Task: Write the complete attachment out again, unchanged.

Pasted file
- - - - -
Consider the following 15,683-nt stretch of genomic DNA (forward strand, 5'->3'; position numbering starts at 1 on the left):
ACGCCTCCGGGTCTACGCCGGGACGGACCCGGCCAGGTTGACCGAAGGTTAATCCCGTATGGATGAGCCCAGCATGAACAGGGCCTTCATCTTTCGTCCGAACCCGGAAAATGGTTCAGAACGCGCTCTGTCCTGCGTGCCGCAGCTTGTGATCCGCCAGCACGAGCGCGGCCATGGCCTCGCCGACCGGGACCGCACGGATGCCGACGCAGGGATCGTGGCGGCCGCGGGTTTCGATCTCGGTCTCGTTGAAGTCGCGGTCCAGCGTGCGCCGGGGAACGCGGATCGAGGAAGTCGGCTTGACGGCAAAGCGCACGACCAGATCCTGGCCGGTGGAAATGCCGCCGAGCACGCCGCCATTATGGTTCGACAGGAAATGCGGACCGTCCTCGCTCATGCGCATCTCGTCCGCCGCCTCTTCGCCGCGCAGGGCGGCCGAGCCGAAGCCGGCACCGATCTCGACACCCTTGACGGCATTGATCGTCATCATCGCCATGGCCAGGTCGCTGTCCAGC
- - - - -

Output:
Consider the following 15,683-nt stretch of genomic DNA (forward strand, 5'->3'; position numbering starts at 1 on the left):
ACGCCTCCGGGTCTACGCCGGGACGGACCCGGCCAGGTTGACCGAAGGTTAATCCCGTATGGATGAGCCCAGCATGAACAGGGCCTTCATCTTTCGTCCGAACCCGGAAAATGGTTCAGAACGCGCTCTGTCCTGCGTGCCGCAGCTTGTGATCCGCCAGCACGAGCGCGGCCATGGCCTCGCCGACCGGGACCGCACGGATGCCGACGCAGGGATCGTGGCGGCCGCGGGTTTCGATCTCGGTCTCGTTGAAGTCGCGGTCCAGCGTGCGCCGGGGAACGCGGATCGAGGAAGTCGGCTTGACGGCAAAGCGCACGACCAGATCCTGGCCGGTGGAAATGCCGCCGAGCACGCCGCCATTATGGTTCGACAGGAAATGCGGACCGTCCTCGCTCATGCGCATCTCGTCCGCCGCCTCTTCGCCGCGCAGGGCGGCCGAGCCGAAGCCGGCACCGATCTCGACACCCTTGACGGCATTGATCGTCATCATCGCCATGGCCAGGTCGCTGTCCAGC